Best kept secret

Some secrets you know are safe because virtually no one will believe it enough to act on it. So here it is—Nantucket’s Best Kept Secret: January.

Sitting by my south-facing window, the sun is pouring in warming my lap and my spirits. The wind is whistling, true, but it’s also 55° out. Yesterday, the day before and the day before that, Cajun and I took long walks on the beach. She put herself in the shallows to hunt for sea monsters, coming up with some fine, if ancient and empty conch shells. You could tell by the pinwheeling tail that she was very proud of herself.

Five days ago we had a full-out blizzard. The wind howled, the snow blew horizontal and dropped about a foot of the white stuff on the four-or-so inches already on the ground. We hunkered down around the wood stove in our little antique cottage and felt very cozy. And lucky. There is nothing like a good snow storm on Nantucket. The Little Grey Lady is suddenly outlined in white. The moors look like fields of cotton. Snow rises up tree trunks indicating the direction the wind blew during the worst of the storm. Branches hold out their arms to catch the snow like supplicants in the church of Mother Nature.

Downtown is serene. A perfect stillness settles over Main Street. What house lights there are this time of year brighten windows and speak to others sitting out the storm by their own hearths. Watching the first flakes stick to roads gives way to astonishment at the snow that keeps on coming. Hedges and woodpiles and parked cars disappear under white blankets. We follow the weather reports of accumulation amounts with a mix of awe and glee. And as soon as we can, we bundle ourselves in all our winter gear and go out for a walk.

Since childhood it has been both a particular pleasure and a ritual to make the first tracks in new fallen snow. On Nantucket, it is possible to walk throughout the old historic district, right up or down the middle of Main Street, with nothing but silence, the crunching of boots and that clean snow smell to fill the air. After a blizzard, of course, this can feel like a trudge but it is a glorious trudge down memory lane. Of being folded into snowsuits and galoshes, mitten pulled over tiny fingers, hat tugged down over head and ears by a vigilant mother. To venture out into the snow. To leave the first footprints. To make a perfect snow angel. To be gifted a day or days out of school by Old Man Winter.

That’s not to say that there can’t be rude awakenings. Especially for the adults. Power outages come to mind. Ours, this last blow, lasted about 30 seconds, if that. But just long enough to knock out all the clocks. Other places on the island suffered longer ones which can lead to very cold nights. (We felt very smug with our woodturning stove and propane range). And there’s the trouble the plows inevitably make. Snow is rare enough on the island that it’s not just the DPW out clearing the roads. There are plenty of boys with their toys, and if you happen to be off-island or at work, say, you can return home to find yourself plowed out of your driveway. One year, it would have taken dynamite to break through the mound pushed right into our drive.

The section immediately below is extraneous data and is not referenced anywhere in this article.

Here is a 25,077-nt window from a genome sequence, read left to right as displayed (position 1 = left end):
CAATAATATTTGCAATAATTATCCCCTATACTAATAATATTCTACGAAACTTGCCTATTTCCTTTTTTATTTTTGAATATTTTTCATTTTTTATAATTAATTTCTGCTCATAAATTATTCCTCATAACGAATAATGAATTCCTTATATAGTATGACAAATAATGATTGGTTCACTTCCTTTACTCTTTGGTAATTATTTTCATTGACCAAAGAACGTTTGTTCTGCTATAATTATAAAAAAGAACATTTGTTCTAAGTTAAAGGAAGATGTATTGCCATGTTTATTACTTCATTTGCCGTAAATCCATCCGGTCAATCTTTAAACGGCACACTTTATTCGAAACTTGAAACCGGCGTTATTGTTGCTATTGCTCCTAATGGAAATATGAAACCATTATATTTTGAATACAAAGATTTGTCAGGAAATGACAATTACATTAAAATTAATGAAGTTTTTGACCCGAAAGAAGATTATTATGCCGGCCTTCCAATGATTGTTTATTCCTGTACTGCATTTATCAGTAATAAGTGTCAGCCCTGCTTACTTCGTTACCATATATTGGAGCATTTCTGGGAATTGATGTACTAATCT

But all in all, the pluses of January far outweigh the negatives. Take this balmy weather we’re enjoying today. That’s the thing about January in Nantucket. It can be frigid but it’s a clear, dry cold, and when there’s a blue sky, as there often is, the light raking across the moors or the beach is exquisite. Sunsets are unparalleled. Old squaw draw graphite lines  across the southern sky at dusk as they fly back to take refuge nearer the island. Then just as suddenly—you know the saying: wait 20 minutes and the weather here will change—it warms enough to throw off coats and stroll the beaches for miles.

And if there’s snow, even lots and lots of snow, it rarely lasts more than a couple of days. Our blizzard was Saturday. By Wednesday all that remained was the greying piles of plowed road snow. We got to enjoy the drama, the beauty, the exciting sense of being in the midst of Mother Nature’s fury — and about the time one os on the verge of being fed up with it all, poof!, it’s gone!

From my window, I watch Cajun rolling in the green green grass, luxuriating in the hint of spring in January.

— Belle Songer


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